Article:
Robert Goldenberg asserts that it is increasingly accepted among scholars that “at the end of the 1st century [AD] there were not yet two separate religions called “Judaism” and “Christianity” “
My two cents
Very interesting, and profound in ways that some won’t care to realise. If the books comprising the New Testament were written by the first century AD, then it’s misleading to infer they were written for Christians (to the exclusion of Jews).
Particularly in the first century, there was a higher level of commonality between (what eventually became labelled) Christianity and Judaism. It’s interesting to hear of certain (Christian and Protestant) denominations who say theirs is simply a restoration of first-century Christianity; if that were true, then there would be a much stronger Jewish/Old Testament element to their denomination, theology, and style of worship. In many cases, I think that the historical Jewish element takes them out of their comfort zone, so they’re not bothered with casting it off.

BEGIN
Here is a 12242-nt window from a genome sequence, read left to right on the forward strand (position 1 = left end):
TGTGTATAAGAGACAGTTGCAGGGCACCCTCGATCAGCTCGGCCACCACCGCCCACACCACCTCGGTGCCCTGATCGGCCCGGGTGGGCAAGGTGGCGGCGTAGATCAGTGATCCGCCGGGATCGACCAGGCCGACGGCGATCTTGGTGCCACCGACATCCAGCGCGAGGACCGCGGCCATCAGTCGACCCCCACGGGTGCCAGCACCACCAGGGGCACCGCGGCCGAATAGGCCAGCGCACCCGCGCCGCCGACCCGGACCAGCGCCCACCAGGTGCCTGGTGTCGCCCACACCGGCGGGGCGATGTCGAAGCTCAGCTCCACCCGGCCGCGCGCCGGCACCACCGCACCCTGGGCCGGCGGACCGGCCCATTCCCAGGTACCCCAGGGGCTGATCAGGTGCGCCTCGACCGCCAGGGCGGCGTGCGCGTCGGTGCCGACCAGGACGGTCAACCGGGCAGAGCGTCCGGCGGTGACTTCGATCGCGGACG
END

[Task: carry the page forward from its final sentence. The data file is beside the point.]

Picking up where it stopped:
I think this is why Messianic Judaism is interesting to me; some dismiss it as syncretism, but that conclusion is based on assumptions that are historically incorrect and anachronistic.
I keep going back to their conception of Olive Tree Theology. Can you hold to that and be a theonomist at the same time?
Goldenberg R, cited in Wikipedia (2011). Split of early Christianity and Judaism, http://en.wikipedia.org/wiki/Split_of_early_Christianity_and_Judaism, accessed 24 January 2011.